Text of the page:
Inflectra becomes first FDA-approved biosimilar for inflammatory diseases



A biosimilar version of the anti–tumor necrosis factor–alpha agent Remicade has been approved by the Food and Drug Administration, making it the first biosimilar drug approved by the agency for inflammatory diseases and just the second biosimilar it has approved.

The agency said in its April 5 announcement that the biosimilar drug, to be marketed as Inflectra, will have the same indications as Remicade: moderately to severely active Crohn’s disease in patients aged 6 years and older who have had an inadequate response to conventional therapy; moderately to severely active ulcerative colitis that has inadequately responded to conventional therapy; moderately to severely active rheumatoid arthritis in combination with methotrexate; active ankylosing spondylitis; active psoriatic arthritis; and chronic, severe plaque psoriasis.

Courtesy Wikimedia Commons/ FitzColinGerald/Creative Commons License

The drug, given the generic name of infliximab-dyyb under the agency’s nomenclature for biosimilar products, earned its approval as a biosimilar by showing it has no clinically meaningful differences in terms of safety and effectiveness from Remicade. According to FDA regulations, biosimilar products can have only minor differences in clinically inactive components and must have the same mechanism(s) of action (to the extent that it is known) and route(s) of administration, dosage form(s), and strength(s) as the reference product; and can be approved only for the indication(s) and condition(s) of use that have been approved for the reference product.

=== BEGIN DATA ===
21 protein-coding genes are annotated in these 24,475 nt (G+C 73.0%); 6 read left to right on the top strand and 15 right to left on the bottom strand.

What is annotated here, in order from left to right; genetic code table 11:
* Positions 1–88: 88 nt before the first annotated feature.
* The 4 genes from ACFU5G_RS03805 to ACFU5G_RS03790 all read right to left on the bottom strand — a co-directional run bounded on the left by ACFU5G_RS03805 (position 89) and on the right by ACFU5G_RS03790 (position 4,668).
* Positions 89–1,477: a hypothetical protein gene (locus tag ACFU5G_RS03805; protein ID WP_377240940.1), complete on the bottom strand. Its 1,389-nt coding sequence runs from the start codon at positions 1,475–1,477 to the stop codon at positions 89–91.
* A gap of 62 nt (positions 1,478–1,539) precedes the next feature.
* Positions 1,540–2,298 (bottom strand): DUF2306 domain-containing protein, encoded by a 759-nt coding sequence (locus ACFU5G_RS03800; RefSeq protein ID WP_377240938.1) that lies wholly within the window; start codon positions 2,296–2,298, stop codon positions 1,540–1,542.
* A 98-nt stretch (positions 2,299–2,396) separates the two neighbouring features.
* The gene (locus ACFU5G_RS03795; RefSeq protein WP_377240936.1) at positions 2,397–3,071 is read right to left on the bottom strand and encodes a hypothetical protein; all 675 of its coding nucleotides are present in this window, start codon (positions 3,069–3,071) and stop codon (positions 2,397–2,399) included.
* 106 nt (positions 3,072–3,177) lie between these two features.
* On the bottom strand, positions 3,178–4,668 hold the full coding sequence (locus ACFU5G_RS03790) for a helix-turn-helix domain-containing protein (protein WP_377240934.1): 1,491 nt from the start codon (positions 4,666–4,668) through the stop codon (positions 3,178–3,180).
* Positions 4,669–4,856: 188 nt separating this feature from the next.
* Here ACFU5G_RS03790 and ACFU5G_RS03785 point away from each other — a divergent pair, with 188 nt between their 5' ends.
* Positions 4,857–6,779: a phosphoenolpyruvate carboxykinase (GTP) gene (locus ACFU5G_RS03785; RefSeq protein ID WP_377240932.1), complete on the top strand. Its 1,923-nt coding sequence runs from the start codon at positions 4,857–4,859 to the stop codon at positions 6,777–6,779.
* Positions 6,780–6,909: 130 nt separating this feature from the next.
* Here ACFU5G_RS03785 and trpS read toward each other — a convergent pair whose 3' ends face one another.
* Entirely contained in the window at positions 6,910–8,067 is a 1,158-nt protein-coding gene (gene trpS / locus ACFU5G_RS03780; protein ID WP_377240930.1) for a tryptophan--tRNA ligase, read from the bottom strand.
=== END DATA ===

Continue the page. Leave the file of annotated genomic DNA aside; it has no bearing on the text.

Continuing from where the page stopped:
Inflectra’s approval is only as a biosimilar, not as an interchangeable product. The agency has yet to define the regulatory requirements for interchangeability that are necessary to meet the requirements of the Biologics Price Competition and Innovation Act of 2009. That Act states that an approved biosimilar “may be substituted for the reference product without the intervention of the health care provider who prescribed the reference product.” A statement about implementation of the Act on the FDA website explains that for interchangeability, “a sponsor must demonstrate that the biosimilar product can be expected to produce the same clinical result as the reference product in any given patient and, for a biological product that is administered more than once, that the risk of alternating or switching between use of the biosimilar product and the reference product is not greater than the risk of maintaining the patient on the reference product.”

Like Remicade, Inflectra will come with a boxed warning and a Medication Guide that describes important information about its uses and risks, which include serious infections (tuberculosis, bacterial sepsis, invasive fungal infections, and others), lymphoma and other malignancies, liver injury, blood problems, lupuslike syndrome, psoriasis, and in rare cases, nervous system disorders.

Inflectra is manufactured by Celltrion, based in South Korea, for Illinois-based Hospira. Inflectra’s label can be found here.

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